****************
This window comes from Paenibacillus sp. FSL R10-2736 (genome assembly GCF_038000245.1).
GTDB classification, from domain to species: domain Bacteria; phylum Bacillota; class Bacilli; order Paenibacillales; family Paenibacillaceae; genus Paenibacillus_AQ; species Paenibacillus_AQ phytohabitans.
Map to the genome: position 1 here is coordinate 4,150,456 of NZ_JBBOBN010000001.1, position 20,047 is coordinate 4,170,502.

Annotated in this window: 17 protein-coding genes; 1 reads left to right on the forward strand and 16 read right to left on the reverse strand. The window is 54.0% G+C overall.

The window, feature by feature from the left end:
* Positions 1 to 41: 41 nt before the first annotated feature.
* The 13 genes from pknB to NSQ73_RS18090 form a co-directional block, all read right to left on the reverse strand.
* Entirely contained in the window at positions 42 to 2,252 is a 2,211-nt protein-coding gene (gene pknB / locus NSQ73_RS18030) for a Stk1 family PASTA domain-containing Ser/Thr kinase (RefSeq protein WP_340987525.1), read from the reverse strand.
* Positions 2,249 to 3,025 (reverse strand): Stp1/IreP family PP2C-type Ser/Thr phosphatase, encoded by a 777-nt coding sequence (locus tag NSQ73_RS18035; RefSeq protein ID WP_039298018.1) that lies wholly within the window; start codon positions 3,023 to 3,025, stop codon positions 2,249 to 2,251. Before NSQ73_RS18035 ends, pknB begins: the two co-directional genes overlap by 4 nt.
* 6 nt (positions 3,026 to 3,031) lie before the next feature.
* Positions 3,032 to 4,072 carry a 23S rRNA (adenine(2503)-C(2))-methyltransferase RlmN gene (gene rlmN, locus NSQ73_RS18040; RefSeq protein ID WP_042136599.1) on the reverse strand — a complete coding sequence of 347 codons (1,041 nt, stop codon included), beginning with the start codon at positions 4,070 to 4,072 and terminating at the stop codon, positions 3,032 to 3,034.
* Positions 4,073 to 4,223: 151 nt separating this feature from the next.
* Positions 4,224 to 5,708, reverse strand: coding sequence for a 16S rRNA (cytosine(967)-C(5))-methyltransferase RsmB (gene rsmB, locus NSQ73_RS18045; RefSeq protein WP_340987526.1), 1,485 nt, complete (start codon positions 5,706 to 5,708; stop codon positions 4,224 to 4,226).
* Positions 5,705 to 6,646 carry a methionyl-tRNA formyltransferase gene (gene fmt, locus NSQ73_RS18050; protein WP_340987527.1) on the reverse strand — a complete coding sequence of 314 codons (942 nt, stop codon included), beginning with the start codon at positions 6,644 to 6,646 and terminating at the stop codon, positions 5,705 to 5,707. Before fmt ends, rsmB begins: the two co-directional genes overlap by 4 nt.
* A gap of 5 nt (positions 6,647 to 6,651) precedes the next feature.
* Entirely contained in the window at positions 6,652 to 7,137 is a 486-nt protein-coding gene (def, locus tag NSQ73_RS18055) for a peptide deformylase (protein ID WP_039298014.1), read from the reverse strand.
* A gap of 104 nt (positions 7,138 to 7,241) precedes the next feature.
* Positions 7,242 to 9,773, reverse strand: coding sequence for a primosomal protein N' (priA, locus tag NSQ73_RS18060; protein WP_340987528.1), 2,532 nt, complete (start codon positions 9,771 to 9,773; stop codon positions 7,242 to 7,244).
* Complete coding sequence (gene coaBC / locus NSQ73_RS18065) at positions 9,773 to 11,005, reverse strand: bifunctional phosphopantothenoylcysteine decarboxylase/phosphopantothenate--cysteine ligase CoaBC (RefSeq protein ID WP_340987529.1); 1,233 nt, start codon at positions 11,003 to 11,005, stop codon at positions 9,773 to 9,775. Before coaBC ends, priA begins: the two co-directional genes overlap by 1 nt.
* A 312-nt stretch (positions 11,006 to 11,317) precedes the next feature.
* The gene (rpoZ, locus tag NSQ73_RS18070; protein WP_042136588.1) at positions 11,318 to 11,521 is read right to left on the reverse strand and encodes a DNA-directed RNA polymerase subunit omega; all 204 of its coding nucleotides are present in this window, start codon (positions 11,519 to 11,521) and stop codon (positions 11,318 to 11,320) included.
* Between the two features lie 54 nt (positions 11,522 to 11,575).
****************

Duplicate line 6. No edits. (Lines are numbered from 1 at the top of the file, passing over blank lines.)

* Positions 1 to 41: 41 nt before the first annotated feature.